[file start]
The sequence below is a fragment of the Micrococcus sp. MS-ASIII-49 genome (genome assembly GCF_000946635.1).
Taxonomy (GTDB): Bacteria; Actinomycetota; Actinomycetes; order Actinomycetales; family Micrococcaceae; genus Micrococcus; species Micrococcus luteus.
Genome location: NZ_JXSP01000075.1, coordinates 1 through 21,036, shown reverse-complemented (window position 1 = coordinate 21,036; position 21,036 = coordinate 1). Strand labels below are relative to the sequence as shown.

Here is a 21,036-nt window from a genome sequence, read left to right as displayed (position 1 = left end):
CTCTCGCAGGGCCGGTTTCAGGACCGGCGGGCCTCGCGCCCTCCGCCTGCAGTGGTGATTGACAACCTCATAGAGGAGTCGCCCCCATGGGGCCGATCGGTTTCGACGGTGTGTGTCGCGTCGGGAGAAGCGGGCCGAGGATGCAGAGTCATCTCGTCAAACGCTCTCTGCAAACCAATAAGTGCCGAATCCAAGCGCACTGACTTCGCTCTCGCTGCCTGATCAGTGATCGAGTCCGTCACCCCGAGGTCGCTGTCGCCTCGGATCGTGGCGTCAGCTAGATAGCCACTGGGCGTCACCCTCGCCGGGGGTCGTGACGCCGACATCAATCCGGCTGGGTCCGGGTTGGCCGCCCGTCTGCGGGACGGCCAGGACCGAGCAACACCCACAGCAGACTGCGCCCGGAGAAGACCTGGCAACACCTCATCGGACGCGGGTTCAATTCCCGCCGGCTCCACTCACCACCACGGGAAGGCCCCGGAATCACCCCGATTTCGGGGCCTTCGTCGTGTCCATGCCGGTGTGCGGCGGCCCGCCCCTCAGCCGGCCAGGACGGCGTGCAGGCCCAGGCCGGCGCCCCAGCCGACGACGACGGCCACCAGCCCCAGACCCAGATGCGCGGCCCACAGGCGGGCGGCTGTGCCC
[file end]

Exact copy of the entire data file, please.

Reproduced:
The sequence below is a fragment of the Micrococcus sp. MS-ASIII-49 genome (genome assembly GCF_000946635.1).
Taxonomy (GTDB): Bacteria; Actinomycetota; Actinomycetes; order Actinomycetales; family Micrococcaceae; genus Micrococcus; species Micrococcus luteus.
Genome location: NZ_JXSP01000075.1, coordinates 1 through 21,036, shown reverse-complemented (window position 1 = coordinate 21,036; position 21,036 = coordinate 1). Strand labels below are relative to the sequence as shown.

Here is a 21,036-nt window from a genome sequence, read left to right as displayed (position 1 = left end):
CTCTCGCAGGGCCGGTTTCAGGACCGGCGGGCCTCGCGCCCTCCGCCTGCAGTGGTGATTGACAACCTCATAGAGGAGTCGCCCCCATGGGGCCGATCGGTTTCGACGGTGTGTGTCGCGTCGGGAGAAGCGGGCCGAGGATGCAGAGTCATCTCGTCAAACGCTCTCTGCAAACCAATAAGTGCCGAATCCAAGCGCACTGACTTCGCTCTCGCTGCCTGATCAGTGATCGAGTCCGTCACCCCGAGGTCGCTGTCGCCTCGGATCGTGGCGTCAGCTAGATAGCCACTGGGCGTCACCCTCGCCGGGGGTCGTGACGCCGACATCAATCCGGCTGGGTCCGGGTTGGCCGCCCGTCTGCGGGACGGCCAGGACCGAGCAACACCCACAGCAGACTGCGCCCGGAGAAGACCTGGCAACACCTCATCGGACGCGGGTTCAATTCCCGCCGGCTCCACTCACCACCACGGGAAGGCCCCGGAATCACCCCGATTTCGGGGCCTTCGTCGTGTCCATGCCGGTGTGCGGCGGCCCGCCCCTCAGCCGGCCAGGACGGCGTGCAGGCCCAGGCCGGCGCCCCAGCCGACGACGACGGCCACCAGCCCCAGACCCAGATGCGCGGCCCACAGGCGGGCGGCTGTGCCC